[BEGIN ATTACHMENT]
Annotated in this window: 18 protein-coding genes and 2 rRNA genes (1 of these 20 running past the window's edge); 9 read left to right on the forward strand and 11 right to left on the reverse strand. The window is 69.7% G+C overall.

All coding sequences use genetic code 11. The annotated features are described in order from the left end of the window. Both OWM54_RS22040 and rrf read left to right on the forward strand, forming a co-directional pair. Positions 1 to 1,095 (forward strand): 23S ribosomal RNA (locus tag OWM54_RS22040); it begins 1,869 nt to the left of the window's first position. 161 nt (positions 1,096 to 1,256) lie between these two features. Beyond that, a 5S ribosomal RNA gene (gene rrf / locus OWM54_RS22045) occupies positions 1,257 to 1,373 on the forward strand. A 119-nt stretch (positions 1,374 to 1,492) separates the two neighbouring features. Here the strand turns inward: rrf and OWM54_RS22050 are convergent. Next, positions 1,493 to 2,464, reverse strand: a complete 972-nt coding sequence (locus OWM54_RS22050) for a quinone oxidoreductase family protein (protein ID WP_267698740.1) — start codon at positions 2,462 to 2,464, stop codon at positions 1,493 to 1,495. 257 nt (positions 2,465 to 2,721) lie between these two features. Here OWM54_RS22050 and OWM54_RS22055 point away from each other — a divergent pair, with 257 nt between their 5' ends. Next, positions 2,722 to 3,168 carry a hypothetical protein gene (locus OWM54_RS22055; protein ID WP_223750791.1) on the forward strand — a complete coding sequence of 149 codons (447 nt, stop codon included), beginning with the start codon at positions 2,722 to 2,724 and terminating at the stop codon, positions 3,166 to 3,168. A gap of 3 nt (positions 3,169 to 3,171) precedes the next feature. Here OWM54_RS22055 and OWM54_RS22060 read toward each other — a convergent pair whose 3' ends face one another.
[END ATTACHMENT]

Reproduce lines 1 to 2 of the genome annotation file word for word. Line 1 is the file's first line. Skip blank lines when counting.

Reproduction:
Annotated in this window: 18 protein-coding genes and 2 rRNA genes (1 of these 20 running past the window's edge); 9 read left to right on the forward strand and 11 right to left on the reverse strand. The window is 69.7% G+C overall.

All coding sequences use genetic code 11. The annotated features are described in order from the left end of the window. Both OWM54_RS22040 and rrf read left to right on the forward strand, forming a co-directional pair. Positions 1 to 1,095 (forward strand): 23S ribosomal RNA (locus tag OWM54_RS22040); it begins 1,869 nt to the left of the window's first position. 161 nt (positions 1,096 to 1,256) lie between these two features. Beyond that, a 5S ribosomal RNA gene (gene rrf / locus OWM54_RS22045) occupies positions 1,257 to 1,373 on the forward strand. A 119-nt stretch (positions 1,374 to 1,492) separates the two neighbouring features. Here the strand turns inward: rrf and OWM54_RS22050 are convergent. Next, positions 1,493 to 2,464, reverse strand: a complete 972-nt coding sequence (locus OWM54_RS22050) for a quinone oxidoreductase family protein (protein ID WP_267698740.1) — start codon at positions 2,462 to 2,464, stop codon at positions 1,493 to 1,495. 257 nt (positions 2,465 to 2,721) lie between these two features. Here OWM54_RS22050 and OWM54_RS22055 point away from each other — a divergent pair, with 257 nt between their 5' ends. Next, positions 2,722 to 3,168 carry a hypothetical protein gene (locus OWM54_RS22055; protein ID WP_223750791.1) on the forward strand — a complete coding sequence of 149 codons (447 nt, stop codon included), beginning with the start codon at positions 2,722 to 2,724 and terminating at the stop codon, positions 3,166 to 3,168. A gap of 3 nt (positions 3,169 to 3,171) precedes the next feature. Here OWM54_RS22055 and OWM54_RS22060 read toward each other — a convergent pair whose 3' ends face one another.